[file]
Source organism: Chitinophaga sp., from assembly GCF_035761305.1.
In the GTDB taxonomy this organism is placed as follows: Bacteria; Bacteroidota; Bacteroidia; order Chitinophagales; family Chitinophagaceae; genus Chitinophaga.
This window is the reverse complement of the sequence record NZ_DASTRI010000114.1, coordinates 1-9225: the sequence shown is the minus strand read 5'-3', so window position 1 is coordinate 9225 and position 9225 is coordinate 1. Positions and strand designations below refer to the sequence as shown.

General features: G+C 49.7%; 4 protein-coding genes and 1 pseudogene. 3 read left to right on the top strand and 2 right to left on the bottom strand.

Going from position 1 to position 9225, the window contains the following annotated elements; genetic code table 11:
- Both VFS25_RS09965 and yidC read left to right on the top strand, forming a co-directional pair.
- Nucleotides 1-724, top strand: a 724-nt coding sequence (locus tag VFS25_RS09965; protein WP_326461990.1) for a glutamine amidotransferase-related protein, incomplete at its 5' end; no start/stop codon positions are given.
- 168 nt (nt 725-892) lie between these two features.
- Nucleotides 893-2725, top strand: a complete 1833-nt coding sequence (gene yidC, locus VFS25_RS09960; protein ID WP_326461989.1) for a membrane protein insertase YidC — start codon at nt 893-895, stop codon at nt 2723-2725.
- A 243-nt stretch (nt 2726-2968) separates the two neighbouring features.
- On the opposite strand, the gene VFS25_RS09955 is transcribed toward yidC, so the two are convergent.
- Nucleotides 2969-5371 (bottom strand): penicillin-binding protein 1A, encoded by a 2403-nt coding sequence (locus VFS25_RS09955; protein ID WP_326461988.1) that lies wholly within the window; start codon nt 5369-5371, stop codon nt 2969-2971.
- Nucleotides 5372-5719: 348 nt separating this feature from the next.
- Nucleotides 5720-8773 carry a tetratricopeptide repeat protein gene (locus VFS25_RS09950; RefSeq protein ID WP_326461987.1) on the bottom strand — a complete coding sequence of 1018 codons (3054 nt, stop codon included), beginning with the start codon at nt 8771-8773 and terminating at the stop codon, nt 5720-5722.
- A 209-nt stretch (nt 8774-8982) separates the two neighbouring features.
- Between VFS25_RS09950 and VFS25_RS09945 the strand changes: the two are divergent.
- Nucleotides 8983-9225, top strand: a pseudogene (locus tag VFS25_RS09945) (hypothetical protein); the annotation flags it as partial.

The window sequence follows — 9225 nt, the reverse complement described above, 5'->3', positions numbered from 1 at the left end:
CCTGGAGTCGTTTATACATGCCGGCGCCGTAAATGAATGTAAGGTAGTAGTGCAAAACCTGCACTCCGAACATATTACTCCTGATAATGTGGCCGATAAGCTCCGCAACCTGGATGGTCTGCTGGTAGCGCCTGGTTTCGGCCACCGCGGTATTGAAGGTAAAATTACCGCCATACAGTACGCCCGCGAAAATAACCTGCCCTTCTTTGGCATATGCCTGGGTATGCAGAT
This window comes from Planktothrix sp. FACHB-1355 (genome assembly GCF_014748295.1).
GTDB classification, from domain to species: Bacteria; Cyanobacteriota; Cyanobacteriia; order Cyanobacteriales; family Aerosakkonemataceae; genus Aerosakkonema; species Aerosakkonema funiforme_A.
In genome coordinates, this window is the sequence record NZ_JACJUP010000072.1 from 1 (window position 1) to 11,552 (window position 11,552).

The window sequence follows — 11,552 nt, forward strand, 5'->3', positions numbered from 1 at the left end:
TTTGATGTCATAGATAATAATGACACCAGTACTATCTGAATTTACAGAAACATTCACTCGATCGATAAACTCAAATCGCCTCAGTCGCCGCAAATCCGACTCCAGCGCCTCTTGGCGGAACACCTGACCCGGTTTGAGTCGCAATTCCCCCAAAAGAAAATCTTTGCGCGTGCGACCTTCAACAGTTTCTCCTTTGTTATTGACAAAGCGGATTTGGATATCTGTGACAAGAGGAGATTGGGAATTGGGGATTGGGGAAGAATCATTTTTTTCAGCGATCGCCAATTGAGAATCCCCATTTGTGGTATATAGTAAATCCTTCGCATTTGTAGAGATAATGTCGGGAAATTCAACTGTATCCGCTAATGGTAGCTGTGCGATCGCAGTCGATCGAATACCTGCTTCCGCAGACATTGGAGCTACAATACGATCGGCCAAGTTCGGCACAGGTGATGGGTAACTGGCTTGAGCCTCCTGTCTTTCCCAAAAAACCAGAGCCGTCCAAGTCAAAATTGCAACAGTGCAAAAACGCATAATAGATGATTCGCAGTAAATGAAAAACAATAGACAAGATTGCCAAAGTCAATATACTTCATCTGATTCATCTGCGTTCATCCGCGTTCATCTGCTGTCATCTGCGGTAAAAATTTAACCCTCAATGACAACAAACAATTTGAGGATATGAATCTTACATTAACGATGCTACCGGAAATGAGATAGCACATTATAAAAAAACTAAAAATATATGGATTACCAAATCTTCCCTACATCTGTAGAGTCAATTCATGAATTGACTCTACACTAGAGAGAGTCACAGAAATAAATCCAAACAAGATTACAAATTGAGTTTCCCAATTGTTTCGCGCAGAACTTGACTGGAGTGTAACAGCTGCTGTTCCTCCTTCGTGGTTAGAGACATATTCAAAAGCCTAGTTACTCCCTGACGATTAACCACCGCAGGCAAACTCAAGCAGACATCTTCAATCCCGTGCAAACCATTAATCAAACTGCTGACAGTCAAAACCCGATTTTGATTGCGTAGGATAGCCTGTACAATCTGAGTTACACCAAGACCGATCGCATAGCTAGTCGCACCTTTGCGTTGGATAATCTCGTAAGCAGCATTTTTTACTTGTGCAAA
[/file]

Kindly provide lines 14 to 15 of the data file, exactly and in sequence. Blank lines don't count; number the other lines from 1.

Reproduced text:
- Nucleotides 5720-8773 carry a tetratricopeptide repeat protein gene (locus VFS25_RS09950; RefSeq protein ID WP_326461987.1) on the bottom strand — a complete coding sequence of 1018 codons (3054 nt, stop codon included), beginning with the start codon at nt 8771-8773 and terminating at the stop codon, nt 5720-5722.
- A 209-nt stretch (nt 8774-8982) separates the two neighbouring features.